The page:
Misconstrue: interpret erroneously
I know you are wondering what I mean by misconstrued weight. Weaning weight is the most used and abused indicator of profitability ever devised! Yes, it is the pay weight for most producers, but does that certify its validity as an indicator of profitability? Then how did it gain such prominence as the supreme arbiter of profit?
Partly, for the above reason. Pay weight. A very high percentage of cattlemen in this country sell calves off the cow and this weight, the heavier the better, is important to them, at least in their constricted view. Because this is their largest yearly check much weight (pun intended) is given to this sale.
Before going any further I need to explain there are two conflicting weaning weights to consider. One is the 205-day weight mainly used by seedstock producers for their breed association records and for tracking individual animals and herd progress. The second, and most widely used, is the selling weight at the sale barn which should be called the “coffee shop” weaning weight. This weight has absolutely no standards. At the coffee shop January calves out of 1500-pound cows are compared to May calves from 1000-pound cows. This is far from a fair comparison, but at the coffee shop the biggest calves, and their owner, are automatically conferred the pseudo title of, “most progressive.” There will always be someone trying to lay claim to this erroneous honor, even at a bankrupting cost.
It has been said that traits easily measured become well used and acquire outsized importance just for the fact they are easily calculable. Fairbanks-Morse made this one easy. It is hard to ignore as it allows swift comparisons that have become deeply ingrained in our cattlemen culture. Once again, does it validate profitability? Nope, just, “braggin rights.”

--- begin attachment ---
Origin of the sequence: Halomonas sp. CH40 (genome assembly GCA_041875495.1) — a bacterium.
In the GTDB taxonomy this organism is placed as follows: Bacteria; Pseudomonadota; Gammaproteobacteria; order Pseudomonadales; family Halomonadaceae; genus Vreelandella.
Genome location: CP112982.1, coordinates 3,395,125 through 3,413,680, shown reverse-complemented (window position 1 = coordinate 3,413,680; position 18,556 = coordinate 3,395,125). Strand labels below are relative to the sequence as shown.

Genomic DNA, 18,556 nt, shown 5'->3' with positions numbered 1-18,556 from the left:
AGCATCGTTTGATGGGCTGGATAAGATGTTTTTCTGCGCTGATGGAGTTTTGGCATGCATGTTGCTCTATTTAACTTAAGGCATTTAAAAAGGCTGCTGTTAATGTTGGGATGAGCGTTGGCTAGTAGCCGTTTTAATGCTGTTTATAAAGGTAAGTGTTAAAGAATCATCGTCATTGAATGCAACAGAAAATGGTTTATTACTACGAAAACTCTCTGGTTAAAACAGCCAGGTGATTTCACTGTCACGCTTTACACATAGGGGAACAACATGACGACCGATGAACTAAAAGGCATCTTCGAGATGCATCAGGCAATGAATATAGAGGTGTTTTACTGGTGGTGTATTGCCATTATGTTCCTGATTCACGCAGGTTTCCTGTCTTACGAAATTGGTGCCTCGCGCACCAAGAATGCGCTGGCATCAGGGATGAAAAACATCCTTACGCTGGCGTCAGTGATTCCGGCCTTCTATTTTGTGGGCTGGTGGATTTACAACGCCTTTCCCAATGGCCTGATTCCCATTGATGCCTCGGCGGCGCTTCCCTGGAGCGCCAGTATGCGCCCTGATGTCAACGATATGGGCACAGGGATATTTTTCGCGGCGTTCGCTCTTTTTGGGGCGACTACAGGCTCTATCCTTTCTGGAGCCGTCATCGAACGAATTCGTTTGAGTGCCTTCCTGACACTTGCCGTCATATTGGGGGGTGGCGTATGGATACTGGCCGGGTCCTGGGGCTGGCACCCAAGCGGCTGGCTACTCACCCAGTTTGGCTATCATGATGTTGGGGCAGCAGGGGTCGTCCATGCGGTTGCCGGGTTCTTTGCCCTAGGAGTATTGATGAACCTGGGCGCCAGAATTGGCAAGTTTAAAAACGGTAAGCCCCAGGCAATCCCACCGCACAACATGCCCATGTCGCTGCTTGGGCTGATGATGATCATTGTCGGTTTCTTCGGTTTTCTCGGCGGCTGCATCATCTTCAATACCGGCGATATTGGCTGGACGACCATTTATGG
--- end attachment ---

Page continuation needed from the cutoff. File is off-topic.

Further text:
The usual way to evaluate weaning weight is to reckon the heavier weights as more profitable. Is this certain? Not when there are ranchers NETTING more per head raising 400-pound calves than 600 pounders. Are you wondering how? It is simply the difference in level of inputs and management to raise the calf and the differential in price per pound between a heavy calf and his much-maligned lighter brethren. Our system of pricing calves dictates how we must devise our management strategy. Both biological and economic issues must be in sync for the highest level of profit. Everyone realizes the downward trending calf price as weight goes up, but it is very hard to dislodge the thinking that extra weight is still profitable. Maybe this should be called, “gross”, thinking as the emphasis is on “gross” profit with no recognition of the cost to get there. Net profit is not considered.
Is there any economic value to chasing a moving target that is going down in value as cost to do so is going up? If there were only one price per pound for calves regardless of weight, pursuing heavy weaning weights might be the best strategy. But, this is not the case so you must determine a point where the average, “unpampered”, weaning weight of your calves is at the least cost. This is where net profit will be highest. (Ed Rayburn’s great article on “Figuring the Marginal Value on Calf Weights” even gives you a spreadsheet to figure out what will be most profitable.)
Producers must realize that continuing to fight the downward drifting pricing system with heavier weaning weights is akin to throwing a rock to a drowning man.